"Erect annual herbs to 60 cm tall; stem obtusely 4-angular. Leaves 3.5-6 x 1.5-2.5 cm, ovate-elliptic, base cuneate, margin entire to distantly crenulate, apex acute, puberulous above, pubescent with sessile oil galnds beneath; petiole to 2 cm long. Racemes to 14 cm long; bracts oblanceolate, ciliate; pedicel to 2 mm long. Calyx to 6 mm long; tube c. 3 mm long, sparsely strigose; upper lip c. 3 mm long, broadly ovate; lower lip to 4 mm long, hairy within. Corolla cream, 7-10 mm long; tube c. 4 mm long, inflated below; lobes 5. Stamens 4; filaments of posterior pair with a transverse process of tufted hairs. Nutlets 2-3 x 1-1.5 mm, ellipsoid, black, mucilaginous when wet. Fruiting calyx 6-8 mm long."
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Diagnostic

Habit: Herb
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Ecology

Habitat

General Habitat

"Dry deciduous forests, also in the plains; often cultivated"
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Habitat & Distribution

Anhui, Fujian, Guangdong, Guangxi, Guizhou, Hebei, Henan, Hubei, Hunan, Jiangsu, Jiangxi, Jilin, Sichuan, Taiwan, Xinjiang, Yunnan, Zhejiang [Africa, Asia]
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Associations

Foodplant / pathogen
Peronospora cf. lamii infects and damages live Ocimum basilicum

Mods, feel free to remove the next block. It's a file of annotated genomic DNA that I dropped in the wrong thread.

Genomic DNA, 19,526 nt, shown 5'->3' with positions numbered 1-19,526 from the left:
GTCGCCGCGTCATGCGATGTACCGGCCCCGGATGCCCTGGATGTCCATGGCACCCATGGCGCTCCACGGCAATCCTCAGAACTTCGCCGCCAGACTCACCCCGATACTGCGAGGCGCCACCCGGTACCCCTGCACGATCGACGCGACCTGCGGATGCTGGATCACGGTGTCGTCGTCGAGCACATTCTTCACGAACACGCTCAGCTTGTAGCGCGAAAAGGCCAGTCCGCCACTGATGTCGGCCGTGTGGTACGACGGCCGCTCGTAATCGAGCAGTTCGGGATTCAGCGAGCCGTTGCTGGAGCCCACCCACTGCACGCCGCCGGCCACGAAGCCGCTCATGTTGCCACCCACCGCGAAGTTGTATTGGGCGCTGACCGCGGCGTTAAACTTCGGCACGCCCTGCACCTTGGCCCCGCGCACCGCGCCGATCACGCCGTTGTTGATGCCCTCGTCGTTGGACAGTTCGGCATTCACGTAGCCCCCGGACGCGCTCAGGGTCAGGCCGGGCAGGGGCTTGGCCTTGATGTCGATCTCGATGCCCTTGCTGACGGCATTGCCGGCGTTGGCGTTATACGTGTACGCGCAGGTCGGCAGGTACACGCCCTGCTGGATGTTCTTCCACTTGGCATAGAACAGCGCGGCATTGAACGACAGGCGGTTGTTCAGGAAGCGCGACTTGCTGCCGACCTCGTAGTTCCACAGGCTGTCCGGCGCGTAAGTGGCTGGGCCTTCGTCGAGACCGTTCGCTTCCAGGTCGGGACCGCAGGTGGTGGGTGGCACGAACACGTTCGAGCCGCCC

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Life History and Behavior

Cyclicity

Flowering and fruiting: Throughout the year
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Molecular Biology and Genetics

Molecular Biology

Barcode data: Ocimum basilicum

The following is a representative barcode sequence, the centroid of all available sequences for this species.


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Statistics of barcoding coverage: Ocimum basilicum

Barcode of Life Data Systems (BOLDS) Stats
Public Records: 27
Specimens with Barcodes: 34
Species With Barcodes: 1
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Conservation

Conservation Status

National NatureServe Conservation Status

United States

Rounded National Status Rank: NNA - Not Applicable

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NatureServe Conservation Status

Rounded Global Status Rank: GNR - Not Yet Ranked

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Management

These species are introduced in Switzerland.
  • Aeschimann, D. & C. Heitz. 2005. Synonymie-Index der Schweizer Flora und der angrenzenden Gebiete (SISF). 2te Auflage. Documenta Floristicae Helvetiae N° 2. Genève.   http://www.crsf.ch/ External link.
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Relevance to Humans and Ecosystems

Benefits

Leaf: Infusion for a sedative and antispasmodic.

  • Devez, G. 1932. Les Plantes Utiles et les Bois Industriels de la Guyane. 90 pp. Paris: Societe d'Editions Geographiques, Maritimes et Coloniales.

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Uses

Medicinal
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Notes

Common Names

French Guiana: petit basilic.

  • Devez, G. 1932. Les Plantes Utiles et les Bois Industriels de la Guyane. 90 pp. Paris: Societe d'Editions Geographiques, Maritimes et Coloniales.

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Names and Taxonomy

Taxonomy

Synonyms

  • Devez, G. 1932. Les Plantes Utiles et les Bois Industriels de la Guyane. 90 pp. Paris: Societe d'Editions Geographiques, Maritimes et Coloniales.